Restrictive covenants, such as non-competition agreements, are a common way for employers to try to protect their interests against former employees. Unfortunately, on occasion the covenants provide less protection than the paper they are written on.
It must be remembered that restrictive covenants are presumed to be unenforceable. This is because one of the core tenets of our legal system, is that there should be no unreasonable restraints on trade. In order for the clause to be enforceable, the person or entity seeking to enforce the clause (usually the employer) must show that the clause is reasonably necessary to protect its legitimate business interests.
Earlier this year, the Ontario Court of Appeal was asked to consider the enforceability of a non-competition covenant. In Mason v. Chem-Trend Limited Partnership, the former employee, Mr. Mason, brought an application before the Court to determine whether and to what extent he was free to compete with his former employer. The non-competition clause at issue was for a period of one year following the end of Mr. Mason’s employment and prevented him from engaging in “…any business or activity in competition with the Company by providing services or products to, or soliciting business from, any business entity which was a customer of the Company during the period in which [Mr. Mason] was an employee…”
The application judge found that the clause was reasonable and enforceable. Mr. Mason appealed. On appeal, the Court of Appeal found that there were other less restrictive ways in which the employer could (and in fact did) seek to protect itself. For example, the employment agreement included terms which restricted Mr. Mason’s use of confidential information and which prevented him from soliciting customers of the Company. The Court of Appeal also found that the clause was not reasonable for a number of reasons including:
- its global scope was too broad notwithstanding that the Company operated globally;
- it was not restricted to preventing Mr. Mason from providing services or products to customers to whom Mr. Mason had knowledge of, but rather prevented him from providing services to any customers of the Company whether or not Mr. Mason knew that these entities were customers;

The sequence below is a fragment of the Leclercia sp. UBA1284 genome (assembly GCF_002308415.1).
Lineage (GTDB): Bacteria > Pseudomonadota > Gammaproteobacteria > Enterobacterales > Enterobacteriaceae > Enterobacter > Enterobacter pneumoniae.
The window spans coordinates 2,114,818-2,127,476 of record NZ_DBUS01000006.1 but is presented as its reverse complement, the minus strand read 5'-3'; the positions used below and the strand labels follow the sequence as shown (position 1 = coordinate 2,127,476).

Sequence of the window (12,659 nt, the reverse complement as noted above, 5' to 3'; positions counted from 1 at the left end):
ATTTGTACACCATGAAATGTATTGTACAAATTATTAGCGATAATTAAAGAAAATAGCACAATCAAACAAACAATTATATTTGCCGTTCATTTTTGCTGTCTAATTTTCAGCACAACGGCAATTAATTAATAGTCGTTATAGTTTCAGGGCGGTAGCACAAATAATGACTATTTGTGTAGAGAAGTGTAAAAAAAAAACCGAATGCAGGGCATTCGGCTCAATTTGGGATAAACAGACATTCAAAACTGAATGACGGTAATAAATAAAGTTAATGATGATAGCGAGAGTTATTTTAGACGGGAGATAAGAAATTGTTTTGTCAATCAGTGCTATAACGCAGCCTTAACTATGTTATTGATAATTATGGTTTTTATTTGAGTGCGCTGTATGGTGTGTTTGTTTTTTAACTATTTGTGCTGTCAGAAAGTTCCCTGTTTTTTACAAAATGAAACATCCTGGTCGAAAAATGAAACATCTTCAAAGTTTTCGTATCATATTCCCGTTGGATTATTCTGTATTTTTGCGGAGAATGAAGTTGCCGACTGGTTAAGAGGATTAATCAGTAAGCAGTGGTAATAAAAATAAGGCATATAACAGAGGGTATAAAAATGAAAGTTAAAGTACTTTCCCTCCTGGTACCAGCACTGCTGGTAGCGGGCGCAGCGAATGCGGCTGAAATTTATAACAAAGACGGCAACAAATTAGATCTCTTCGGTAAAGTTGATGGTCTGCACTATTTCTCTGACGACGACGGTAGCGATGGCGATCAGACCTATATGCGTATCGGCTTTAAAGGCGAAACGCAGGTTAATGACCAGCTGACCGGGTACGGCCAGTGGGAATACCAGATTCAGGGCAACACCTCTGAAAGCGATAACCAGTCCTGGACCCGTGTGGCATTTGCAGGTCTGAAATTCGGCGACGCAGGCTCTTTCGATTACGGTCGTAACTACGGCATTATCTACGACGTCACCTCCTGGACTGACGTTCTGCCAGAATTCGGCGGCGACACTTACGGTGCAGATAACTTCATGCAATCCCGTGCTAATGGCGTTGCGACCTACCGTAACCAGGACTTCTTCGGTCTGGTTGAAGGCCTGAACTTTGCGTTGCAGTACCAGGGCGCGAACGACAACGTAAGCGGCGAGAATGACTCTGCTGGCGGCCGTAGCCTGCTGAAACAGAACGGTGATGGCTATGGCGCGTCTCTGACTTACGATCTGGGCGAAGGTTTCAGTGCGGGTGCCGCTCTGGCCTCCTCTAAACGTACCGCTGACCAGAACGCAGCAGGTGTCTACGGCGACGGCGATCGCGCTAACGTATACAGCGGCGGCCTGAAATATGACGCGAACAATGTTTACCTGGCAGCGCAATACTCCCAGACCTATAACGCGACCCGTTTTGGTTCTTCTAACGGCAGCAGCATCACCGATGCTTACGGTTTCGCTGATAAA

- Mr. Mason did not hold a senior position with the Company.
In the end, the Court of Appeal found that the clause was not reasonable and therefore was unenforceable. Clearly, this was a very unsatisfactory result for the Company. The result was even more painful to the Company as the clause at issue also contained the non-solicitation restriction. Since the clause was found to be unenforceable, the Company lost the protection of the non-solicitation clause as well as the non-competition clause.
This case is not unusual or remarkable. However, it is a very good reminder that restrictive covenants, such as non-competition and non-solicitation agreements must be drafted with care. These covenants should not be treated as boilerplate. They must be designed with regard to the interests the employer seeks to protect and the profile of the employee (things like the seniority of the position and the employee’s access to confidential information or clients).
Here are a few practical tips which should be considered when drafting restrictive covenants:
- make sure that the clause is reasonable and unambiguous as to the activities it restricts and its temporal and geographic scope. Keep in mind that the seniority of the position will have an impact upon the extent of the temporal and geographic limits. For example, courts are likely to enforce longer restrictive periods against senior employees, such as the CEO and other senior executives, as compared to less senior employees;
- make sure that the clause clearly identifies the clients with whom the employee is prevented from dealing. For example, rather than saying the employee is prohibited from soliciting or providing services to all clients of the company, limit it to clients with whom the employee has had contact during the last 12 months of employment;
- do not deal with non-competition restrictions and non-solicitation restrictions within the same clause. Separating the restrictions into different clauses will improve the chances that one restriction will survive if the other is found to be unenforceable;
- do not put restrictive covenants in the employment agreement or offer of employment. Attach them as schedules to the employment agreement or offer of employment. This makes it easier to amend the restrictive covenants in the future without affecting the balance of the terms of employment;
- review restrictive covenants every few years to make sure they are still enforceable. The law on this topic is not static and changes in the common law may make your existing agreements unenforceable;
- do not try to implement non-competition clauses if a non-solicitation clause and/or confidentiality clause is sufficient to protect the company’s interests. Courts do not like it when companies try to over-reach in the restrictions imposed on departing employees.
If you have any questions about putting restrictive covenants in place or the enforceability of existing covenants, please contact us.